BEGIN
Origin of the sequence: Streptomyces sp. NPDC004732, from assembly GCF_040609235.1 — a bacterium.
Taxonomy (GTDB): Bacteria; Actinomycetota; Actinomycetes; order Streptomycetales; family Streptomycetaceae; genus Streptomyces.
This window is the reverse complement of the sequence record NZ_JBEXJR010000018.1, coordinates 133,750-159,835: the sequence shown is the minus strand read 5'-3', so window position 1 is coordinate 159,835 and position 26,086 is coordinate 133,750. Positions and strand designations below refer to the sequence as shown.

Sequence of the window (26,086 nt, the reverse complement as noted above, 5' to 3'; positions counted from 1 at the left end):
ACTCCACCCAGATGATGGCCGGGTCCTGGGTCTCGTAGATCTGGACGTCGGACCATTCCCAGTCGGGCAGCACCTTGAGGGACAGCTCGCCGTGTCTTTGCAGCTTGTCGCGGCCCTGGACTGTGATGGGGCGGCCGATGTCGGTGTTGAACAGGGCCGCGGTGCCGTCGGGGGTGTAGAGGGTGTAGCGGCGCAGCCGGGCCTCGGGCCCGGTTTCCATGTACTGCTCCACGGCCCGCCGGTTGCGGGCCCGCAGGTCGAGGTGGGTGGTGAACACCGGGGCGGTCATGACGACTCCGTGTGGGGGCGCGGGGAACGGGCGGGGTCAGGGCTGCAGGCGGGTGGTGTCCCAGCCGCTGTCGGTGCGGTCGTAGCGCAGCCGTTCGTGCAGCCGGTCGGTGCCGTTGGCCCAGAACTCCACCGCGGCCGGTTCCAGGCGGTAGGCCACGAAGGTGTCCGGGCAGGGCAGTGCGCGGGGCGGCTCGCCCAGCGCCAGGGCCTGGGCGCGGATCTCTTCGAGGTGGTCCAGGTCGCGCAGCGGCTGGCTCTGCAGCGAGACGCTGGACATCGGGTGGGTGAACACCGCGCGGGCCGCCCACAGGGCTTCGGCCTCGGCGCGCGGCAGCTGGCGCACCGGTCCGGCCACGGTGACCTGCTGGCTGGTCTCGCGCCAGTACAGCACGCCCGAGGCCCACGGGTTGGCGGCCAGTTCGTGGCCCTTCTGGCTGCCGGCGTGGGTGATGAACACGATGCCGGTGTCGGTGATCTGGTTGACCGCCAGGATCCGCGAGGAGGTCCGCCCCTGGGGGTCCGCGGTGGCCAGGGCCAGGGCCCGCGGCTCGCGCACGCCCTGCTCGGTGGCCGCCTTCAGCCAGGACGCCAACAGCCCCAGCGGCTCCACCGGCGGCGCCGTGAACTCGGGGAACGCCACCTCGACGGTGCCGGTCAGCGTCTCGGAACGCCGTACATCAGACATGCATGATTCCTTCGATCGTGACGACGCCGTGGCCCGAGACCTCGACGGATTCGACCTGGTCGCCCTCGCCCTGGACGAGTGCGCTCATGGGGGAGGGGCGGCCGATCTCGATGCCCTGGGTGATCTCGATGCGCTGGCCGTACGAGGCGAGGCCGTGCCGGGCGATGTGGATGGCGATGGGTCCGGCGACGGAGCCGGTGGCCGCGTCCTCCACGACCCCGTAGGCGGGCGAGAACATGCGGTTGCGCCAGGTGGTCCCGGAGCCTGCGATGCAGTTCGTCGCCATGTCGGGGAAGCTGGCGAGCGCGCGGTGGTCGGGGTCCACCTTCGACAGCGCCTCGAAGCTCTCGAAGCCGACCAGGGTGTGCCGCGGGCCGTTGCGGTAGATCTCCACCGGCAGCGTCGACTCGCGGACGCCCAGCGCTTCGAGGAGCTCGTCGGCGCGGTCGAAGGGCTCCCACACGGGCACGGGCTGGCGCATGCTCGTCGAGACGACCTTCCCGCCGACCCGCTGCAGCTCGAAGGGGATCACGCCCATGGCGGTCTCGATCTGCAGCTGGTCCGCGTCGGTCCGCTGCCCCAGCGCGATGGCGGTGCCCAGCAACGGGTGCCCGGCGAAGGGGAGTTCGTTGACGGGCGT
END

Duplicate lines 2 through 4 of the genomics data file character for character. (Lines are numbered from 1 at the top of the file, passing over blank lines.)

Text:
Taxonomy (GTDB): Bacteria; Actinomycetota; Actinomycetes; order Streptomycetales; family Streptomycetaceae; genus Streptomyces.
This window is the reverse complement of the sequence record NZ_JBEXJR010000018.1, coordinates 133,750-159,835: the sequence shown is the minus strand read 5'-3', so window position 1 is coordinate 159,835 and position 26,086 is coordinate 133,750. Positions and strand designations below refer to the sequence as shown.

Sequence of the window (26,086 nt, the reverse complement as noted above, 5' to 3'; positions counted from 1 at the left end):